Is ‘Rapture’ a Biblical Term?

A reader wrote:
This is my complaint against using the word rapture to discribe what is clearly taught in 1 Thes. 4.

Forget everything else and answer me this: what comes into your mind when you hear the English word “rapture” (as it is currently used)? I don’t know about you — you tell me — but I always interpreted that word like the typical dictionary definition given below …

n 1: a state of being carried away by overwhelming emotion;
“listening to sweet music in a perfect rapture”- Charles
Dickens [syn: ecstasy, transport, exaltation, raptus]
2: a state of elated bliss [syn: ecstasy]

James replied:
I don’t use the term in my writing except to talk to others that ask about it, because people like you resent the term. It is a Bible term, just not the English one. My thinking is that it is a name that is applied to a concept in the Bible that is not specifically in our English version, just like the Trinity is applied to a Bible concept, but the word is not in our English versions. I make none of these associations you mention myself, because the Rapture is always mentioned in the context of the Second Coming and is therefore not confusing.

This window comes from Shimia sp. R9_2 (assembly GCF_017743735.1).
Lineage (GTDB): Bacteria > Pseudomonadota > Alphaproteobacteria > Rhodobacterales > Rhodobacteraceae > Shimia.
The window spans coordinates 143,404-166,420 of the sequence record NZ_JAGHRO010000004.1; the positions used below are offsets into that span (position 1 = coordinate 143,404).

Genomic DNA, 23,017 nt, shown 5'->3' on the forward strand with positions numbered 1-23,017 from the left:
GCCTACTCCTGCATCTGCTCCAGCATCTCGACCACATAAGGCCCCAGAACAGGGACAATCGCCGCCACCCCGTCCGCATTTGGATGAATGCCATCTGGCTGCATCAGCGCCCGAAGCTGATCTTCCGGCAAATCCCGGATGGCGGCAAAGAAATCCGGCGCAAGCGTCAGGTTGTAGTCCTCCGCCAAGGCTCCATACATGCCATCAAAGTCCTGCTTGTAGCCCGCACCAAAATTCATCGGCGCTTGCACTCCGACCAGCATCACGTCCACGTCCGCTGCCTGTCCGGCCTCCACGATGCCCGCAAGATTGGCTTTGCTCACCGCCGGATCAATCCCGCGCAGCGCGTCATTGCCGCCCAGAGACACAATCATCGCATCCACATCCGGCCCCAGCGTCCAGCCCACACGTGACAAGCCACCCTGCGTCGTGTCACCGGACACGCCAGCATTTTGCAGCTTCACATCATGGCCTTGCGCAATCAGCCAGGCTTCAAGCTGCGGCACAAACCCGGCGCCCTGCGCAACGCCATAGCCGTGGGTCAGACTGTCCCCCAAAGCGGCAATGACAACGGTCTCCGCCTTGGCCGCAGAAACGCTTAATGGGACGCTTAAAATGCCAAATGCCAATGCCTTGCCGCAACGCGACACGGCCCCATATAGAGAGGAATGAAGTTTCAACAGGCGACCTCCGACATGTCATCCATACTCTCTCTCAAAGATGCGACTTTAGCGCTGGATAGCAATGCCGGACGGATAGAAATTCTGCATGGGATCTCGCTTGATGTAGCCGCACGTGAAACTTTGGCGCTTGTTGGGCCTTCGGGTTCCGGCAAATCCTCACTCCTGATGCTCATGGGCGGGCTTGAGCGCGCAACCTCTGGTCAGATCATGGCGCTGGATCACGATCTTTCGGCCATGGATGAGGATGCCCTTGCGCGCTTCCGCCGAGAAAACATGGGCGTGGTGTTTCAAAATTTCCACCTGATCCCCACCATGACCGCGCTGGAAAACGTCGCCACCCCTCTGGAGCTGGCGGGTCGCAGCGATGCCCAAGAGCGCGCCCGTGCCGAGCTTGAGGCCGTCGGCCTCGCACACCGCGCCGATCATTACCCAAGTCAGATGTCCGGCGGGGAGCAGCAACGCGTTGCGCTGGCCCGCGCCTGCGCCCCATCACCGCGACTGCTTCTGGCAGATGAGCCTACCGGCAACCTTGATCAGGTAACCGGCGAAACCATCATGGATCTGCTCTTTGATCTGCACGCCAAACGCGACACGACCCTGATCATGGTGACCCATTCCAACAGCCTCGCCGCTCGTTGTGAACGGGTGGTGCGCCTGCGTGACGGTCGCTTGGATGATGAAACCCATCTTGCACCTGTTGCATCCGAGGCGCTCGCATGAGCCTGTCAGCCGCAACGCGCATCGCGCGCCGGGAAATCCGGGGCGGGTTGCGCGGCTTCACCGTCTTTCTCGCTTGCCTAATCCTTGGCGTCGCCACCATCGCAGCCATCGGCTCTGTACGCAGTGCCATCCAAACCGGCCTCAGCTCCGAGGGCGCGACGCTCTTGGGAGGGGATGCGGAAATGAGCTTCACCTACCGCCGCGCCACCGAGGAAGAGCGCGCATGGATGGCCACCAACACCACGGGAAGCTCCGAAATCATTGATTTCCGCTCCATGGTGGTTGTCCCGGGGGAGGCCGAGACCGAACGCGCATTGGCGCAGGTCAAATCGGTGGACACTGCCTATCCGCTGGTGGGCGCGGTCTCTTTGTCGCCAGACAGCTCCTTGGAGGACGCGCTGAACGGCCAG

Your comments make it sound like the proponents of the Rapture purposely designed a doctrine to deceive people. I don’t think that’s the case. It was designed to harmonze I Thess 4:14ff with the millennial theory that erroneously places the Millennium at Christ’s second coming. Maybe the motivation was to give some people hope that they would not have to experience the tribulation (another word to describe the series of plagues at the end of the earth) or would not have to die since they would be changed in a moment in the twinkling of an eye.

The idea of being “caught up” (the KJV rendering of “raptura”) is a Bible term that describes the concept of the righteous being raised and caught up from among the people of the world and lifted into the air to be with Christ. It will be an exciting time for Christians because they will rise from the dead and both they and Jesus will begin their eternal reigns. I know I am looking forward to rising from the dead, and the Bible describes Jesus coming as a time of joy for the righteous.

About James Johnson

Bible student for 60 years. Preacher of the gospel for over 40 years. Author of commentary on Revelation, All Power to the Lamb. Married with children. Worked in aerospace and computer engineering for over 40 years.
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